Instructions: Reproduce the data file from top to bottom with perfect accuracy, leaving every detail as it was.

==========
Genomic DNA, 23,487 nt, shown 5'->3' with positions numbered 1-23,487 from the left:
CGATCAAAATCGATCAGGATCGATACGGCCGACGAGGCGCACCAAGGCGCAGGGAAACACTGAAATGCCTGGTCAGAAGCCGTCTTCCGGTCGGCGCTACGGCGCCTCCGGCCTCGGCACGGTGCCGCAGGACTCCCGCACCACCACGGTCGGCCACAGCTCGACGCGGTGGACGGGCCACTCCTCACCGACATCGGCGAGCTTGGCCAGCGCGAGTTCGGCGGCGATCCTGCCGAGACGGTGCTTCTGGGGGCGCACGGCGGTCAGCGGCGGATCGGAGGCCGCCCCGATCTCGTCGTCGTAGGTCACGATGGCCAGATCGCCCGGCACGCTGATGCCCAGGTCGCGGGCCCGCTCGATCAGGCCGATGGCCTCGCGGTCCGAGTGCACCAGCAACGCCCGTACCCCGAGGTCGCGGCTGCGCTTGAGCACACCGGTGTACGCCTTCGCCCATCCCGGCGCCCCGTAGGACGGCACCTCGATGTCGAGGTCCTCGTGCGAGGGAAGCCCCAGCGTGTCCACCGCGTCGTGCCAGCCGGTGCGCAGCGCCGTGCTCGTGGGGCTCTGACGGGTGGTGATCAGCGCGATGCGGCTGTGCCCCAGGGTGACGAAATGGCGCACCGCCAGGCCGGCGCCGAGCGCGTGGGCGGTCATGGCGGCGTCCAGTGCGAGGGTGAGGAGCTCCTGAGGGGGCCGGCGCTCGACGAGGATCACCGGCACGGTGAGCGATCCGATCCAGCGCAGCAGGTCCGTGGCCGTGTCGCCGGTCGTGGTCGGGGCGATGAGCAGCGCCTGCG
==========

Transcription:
Genomic DNA, 23,487 nt, shown 5'->3' with positions numbered 1-23,487 from the left:
CGATCAAAATCGATCAGGATCGATACGGCCGACGAGGCGCACCAAGGCGCAGGGAAACACTGAAATGCCTGGTCAGAAGCCGTCTTCCGGTCGGCGCTACGGCGCCTCCGGCCTCGGCACGGTGCCGCAGGACTCCCGCACCACCACGGTCGGCCACAGCTCGACGCGGTGGACGGGCCACTCCTCACCGACATCGGCGAGCTTGGCCAGCGCGAGTTCGGCGGCGATCCTGCCGAGACGGTGCTTCTGGGGGCGCACGGCGGTCAGCGGCGGATCGGAGGCCGCCCCGATCTCGTCGTCGTAGGTCACGATGGCCAGATCGCCCGGCACGCTGATGCCCAGGTCGCGGGCCCGCTCGATCAGGCCGATGGCCTCGCGGTCCGAGTGCACCAGCAACGCCCGTACCCCGAGGTCGCGGCTGCGCTTGAGCACACCGGTGTACGCCTTCGCCCATCCCGGCGCCCCGTAGGACGGCACCTCGATGTCGAGGTCCTCGTGCGAGGGAAGCCCCAGCGTGTCCACCGCGTCGTGCCAGCCGGTGCGCAGCGCCGTGCTCGTGGGGCTCTGACGGGTGGTGATCAGCGCGATGCGGCTGTGCCCCAGGGTGACGAAATGGCGCACCGCCAGGCCGGCGCCGAGCGCGTGGGCGGTCATGGCGGCGTCCAGTGCGAGGGTGAGGAGCTCCTGAGGGGGCCGGCGCTCGACGAGGATCACCGGCACGGTGAGCGATCCGATCCAGCGCAGCAGGTCCGTGGCCGTGTCGCCGGTCGTGGTCGGGGCGATGAGCAGCGCCTGCG